“If you don’t have anything nice to say don’t say anything at all.”
I heard this a lot as a child. I was an angry kid. Atleast, this is what I’ve learned about myself over years of introspection and deep personal work through therapy. I didn’t know I was angry, anger has never been a comfortable or acceptable emotion for me. But there was a lot of it. The why or how of it is not important to this conversation, but I will just say that it probably started when my baby sister was born and I was ejected from my role as baby of the family and thrust suddenly into a new role that I didn’t understand or know how to play. As an adult I can have compassion for that 5 yr old self and tenderly giggle at the perceived injustice. I can see how, not clearly understanding how to get attention I became one who sought it by any means necessary and that I found it through misbehaving, getting what I most wanted, my moms undivided attention. “Trouble”. I was always in a lot of it.
I’ve compared and contrasted the outcome of my childhood to Isaac’s, many times over his lifetime as well as his death, the way one does when they try to put a puzzle together. Since around the age of 8 Isaac had a…leaning towards melancholy, that was nearly imperceptible to others, that, as his mama I observed from a cautious distance, never wanting to project my thoughts or ideas about how he should handle it. There was, at the core, this idea that I wanted to allow him to be himself, whoever that was. I was learning as I went, as I suspect most young parents do, but I had it in my head that I wanted him to grow up unscathed by me or anyone else. (Ha!) I had a deeply perfectionistic idea about my role as a mother because I so desperately wanted to avoid a re-enactment of the relationship I had, as a young person, with my own. And I say this with so much caution because my mother is an amazing woman whom I love and respect so deeply and would never want to cast a shadow upon her parenting. From this distance, of my child self, I understand things differently. We likely struggled for various reasons that make sense on this side of it, and there’s no blame or shame or anger anymore. But it informed my own parenting more than most any other thing– the only thing that “beat it”, was my love for and commitment to, Isaac, and his wholeness.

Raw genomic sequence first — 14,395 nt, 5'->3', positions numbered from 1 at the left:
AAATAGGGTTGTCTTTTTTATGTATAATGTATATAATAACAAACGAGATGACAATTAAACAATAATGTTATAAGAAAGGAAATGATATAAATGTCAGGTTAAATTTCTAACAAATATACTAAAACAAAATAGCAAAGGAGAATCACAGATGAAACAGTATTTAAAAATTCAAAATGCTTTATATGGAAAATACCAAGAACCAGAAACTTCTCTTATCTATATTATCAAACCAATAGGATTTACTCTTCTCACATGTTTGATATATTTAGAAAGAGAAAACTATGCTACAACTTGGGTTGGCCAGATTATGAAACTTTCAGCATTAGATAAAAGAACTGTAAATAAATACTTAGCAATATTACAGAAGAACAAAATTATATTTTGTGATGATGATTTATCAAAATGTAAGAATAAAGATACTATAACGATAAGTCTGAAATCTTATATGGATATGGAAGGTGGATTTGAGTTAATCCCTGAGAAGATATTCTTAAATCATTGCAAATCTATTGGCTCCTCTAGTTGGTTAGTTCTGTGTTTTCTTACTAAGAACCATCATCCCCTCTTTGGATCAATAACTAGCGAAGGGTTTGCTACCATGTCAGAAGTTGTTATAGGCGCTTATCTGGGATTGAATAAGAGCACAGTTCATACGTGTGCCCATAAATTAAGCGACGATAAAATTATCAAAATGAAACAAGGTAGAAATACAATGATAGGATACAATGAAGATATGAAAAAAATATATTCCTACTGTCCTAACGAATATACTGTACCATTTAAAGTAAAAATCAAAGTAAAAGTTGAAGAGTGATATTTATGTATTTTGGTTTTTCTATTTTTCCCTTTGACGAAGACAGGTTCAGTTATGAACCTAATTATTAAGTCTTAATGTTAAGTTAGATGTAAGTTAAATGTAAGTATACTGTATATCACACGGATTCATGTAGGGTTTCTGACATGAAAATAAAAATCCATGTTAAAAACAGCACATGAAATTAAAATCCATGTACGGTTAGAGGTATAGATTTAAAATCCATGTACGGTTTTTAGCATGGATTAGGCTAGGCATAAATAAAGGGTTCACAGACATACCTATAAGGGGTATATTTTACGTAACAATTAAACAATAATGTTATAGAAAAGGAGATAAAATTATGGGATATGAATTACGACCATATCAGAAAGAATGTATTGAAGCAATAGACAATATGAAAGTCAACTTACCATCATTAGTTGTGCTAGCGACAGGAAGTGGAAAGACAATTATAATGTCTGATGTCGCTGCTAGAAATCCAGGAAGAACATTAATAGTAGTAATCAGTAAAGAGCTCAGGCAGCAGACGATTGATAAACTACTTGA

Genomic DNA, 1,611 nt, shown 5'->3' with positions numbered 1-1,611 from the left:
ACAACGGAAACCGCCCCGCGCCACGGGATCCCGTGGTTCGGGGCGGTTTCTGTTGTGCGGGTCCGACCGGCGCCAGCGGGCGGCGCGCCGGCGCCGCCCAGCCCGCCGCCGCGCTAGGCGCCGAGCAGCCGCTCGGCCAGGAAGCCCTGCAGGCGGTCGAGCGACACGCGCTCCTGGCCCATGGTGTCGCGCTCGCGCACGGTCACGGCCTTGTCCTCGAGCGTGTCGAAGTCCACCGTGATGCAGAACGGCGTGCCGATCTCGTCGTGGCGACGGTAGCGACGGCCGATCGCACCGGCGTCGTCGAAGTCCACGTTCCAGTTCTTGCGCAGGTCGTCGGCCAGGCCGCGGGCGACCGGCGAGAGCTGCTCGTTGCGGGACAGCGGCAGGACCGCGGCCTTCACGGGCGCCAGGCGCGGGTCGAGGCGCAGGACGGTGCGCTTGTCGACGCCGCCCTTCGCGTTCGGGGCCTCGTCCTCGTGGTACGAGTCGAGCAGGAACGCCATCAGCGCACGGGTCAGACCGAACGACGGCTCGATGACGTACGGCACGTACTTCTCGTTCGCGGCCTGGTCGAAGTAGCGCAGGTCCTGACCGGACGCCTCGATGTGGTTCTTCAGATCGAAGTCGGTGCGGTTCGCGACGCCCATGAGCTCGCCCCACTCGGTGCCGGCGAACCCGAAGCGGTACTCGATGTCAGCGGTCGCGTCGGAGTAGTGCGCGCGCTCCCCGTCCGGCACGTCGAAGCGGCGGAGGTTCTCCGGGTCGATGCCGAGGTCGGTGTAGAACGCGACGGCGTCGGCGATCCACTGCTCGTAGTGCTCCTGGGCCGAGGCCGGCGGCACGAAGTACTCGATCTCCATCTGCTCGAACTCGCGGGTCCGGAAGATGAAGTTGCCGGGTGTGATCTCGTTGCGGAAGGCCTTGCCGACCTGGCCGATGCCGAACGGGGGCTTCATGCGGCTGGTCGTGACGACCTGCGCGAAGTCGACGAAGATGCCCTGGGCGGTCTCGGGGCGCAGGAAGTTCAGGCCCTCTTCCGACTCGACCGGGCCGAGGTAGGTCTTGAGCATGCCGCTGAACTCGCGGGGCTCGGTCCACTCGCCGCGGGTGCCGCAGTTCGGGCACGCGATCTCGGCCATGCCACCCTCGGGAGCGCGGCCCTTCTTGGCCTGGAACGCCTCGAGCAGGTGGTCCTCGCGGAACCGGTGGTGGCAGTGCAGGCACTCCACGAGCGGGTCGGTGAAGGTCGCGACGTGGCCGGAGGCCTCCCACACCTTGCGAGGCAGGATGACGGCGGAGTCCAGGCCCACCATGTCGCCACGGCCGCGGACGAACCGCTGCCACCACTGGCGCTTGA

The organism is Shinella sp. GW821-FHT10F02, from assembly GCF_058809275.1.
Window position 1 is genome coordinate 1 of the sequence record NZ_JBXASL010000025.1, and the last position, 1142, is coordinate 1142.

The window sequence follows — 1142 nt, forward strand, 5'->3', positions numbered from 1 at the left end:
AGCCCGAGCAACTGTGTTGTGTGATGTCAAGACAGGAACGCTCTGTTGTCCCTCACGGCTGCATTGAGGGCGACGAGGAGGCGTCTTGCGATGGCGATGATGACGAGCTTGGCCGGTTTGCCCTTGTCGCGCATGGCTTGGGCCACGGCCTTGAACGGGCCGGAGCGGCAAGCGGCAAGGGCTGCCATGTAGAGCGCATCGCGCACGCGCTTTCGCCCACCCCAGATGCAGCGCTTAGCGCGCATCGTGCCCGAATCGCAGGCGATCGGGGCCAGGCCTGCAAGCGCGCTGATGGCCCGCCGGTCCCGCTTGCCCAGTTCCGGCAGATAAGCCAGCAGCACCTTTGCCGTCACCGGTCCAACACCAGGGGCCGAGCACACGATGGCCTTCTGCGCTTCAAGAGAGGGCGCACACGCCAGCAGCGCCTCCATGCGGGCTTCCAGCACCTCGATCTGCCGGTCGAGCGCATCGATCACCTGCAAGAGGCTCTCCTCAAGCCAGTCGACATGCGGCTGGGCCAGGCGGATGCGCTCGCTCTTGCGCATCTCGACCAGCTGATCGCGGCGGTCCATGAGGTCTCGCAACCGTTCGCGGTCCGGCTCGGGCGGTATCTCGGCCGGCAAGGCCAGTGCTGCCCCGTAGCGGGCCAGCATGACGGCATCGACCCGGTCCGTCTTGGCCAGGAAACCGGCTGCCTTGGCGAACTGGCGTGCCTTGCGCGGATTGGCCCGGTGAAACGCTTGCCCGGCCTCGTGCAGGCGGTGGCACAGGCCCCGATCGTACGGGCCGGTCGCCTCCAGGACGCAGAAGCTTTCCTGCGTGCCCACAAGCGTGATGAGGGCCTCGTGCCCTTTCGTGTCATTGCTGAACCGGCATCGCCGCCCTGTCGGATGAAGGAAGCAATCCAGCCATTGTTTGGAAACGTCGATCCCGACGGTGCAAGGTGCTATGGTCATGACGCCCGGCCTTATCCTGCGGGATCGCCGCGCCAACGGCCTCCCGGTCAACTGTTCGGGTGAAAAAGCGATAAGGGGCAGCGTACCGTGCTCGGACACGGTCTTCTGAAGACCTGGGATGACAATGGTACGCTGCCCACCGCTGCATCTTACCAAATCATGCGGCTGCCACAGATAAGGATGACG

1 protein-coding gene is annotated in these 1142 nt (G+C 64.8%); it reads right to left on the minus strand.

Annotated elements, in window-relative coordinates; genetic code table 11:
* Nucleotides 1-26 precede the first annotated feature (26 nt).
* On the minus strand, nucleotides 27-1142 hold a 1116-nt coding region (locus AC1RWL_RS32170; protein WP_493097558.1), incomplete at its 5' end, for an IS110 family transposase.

This all occurred to me today as I was watering flowers! I considered flowers and how much I love them and how, because of my mother, I have cared for flowers as long as I’ve had my own home. My first home, ripe with child, was a funny little “shack” beside a creek. My mom came right over to help me make it a home and we planted annual flowers and mulched gardens and made it pretty. That was so important to my mom, that she could make it a home for me in this way. We only lived there a month as it proved less than ideal for health and safety. And then we moved into the home I still live in today. And as soon as the inside was ready, from my grandma and mom helping me get it so, my mom and I got to work on planting flowers and mulching again.
Each summer after, from the age of 21, I would buy and plant flowers. Sometimes with very little money, but it was a priority for me. While my friends, still in college, we’re paying bar tabs and buying cute clothes with their “extra money”, I would spend my last dollars on flowers. Annuals and then eventually, hearty perennials. Building beds and potting pots and learning about how to care for them. Turning to herbs. Learning to love and appreciate “weeds” and letting some of them grow, as helpers, as salad, as medicine, as beautiful additions to bouquets. Letting my back lawn grow high with dandelions and wild daisies and black eyes Susan’s. Gifting bouquets and filling my home with the sweet nectar.
I was just watering flowers… But like most things I do, I find myself overflowing a hanging basket because I’ve lost myself in a contemplation, “coming to” from the cascade of water and the sudden lightness of my watering can.
I was thinking about my mom. I was thinking of all my mom taught me and gave me. I was thinking about the freedom that comes from being an adult who can choose to love someone exactly as they are and the inimitable, unfathomable love my mom has for me, exactly as I am. I was thinking about Isaac. I was thinking about how much I loved him and nurtured him and gave him the best that I had and that it didn’t protect him, in the end. Which got me thinking about anger and shame and confusion. His and my own. I was thinking about time and healing and perfectionism and not knowing how to play our roles. I was thinking about loss. About what someone perceives as pain, unbearable pain. How I could be informed all my life by pain that might not have even blipped on the radar of another, but that challenged me in so many ways. How we can never know what another is enduring. How I could search myself forever for the right puzzle piece that would complete Isaacs picture of how the fuck this could happen.
But I can only, truly, put my own puzzle together, and generally only in retrospect, and perhaps only with very conscious intention, and likely much simpler than that, gathering each day like a bouquet from my garden, and not discriminating between flowers and weeds.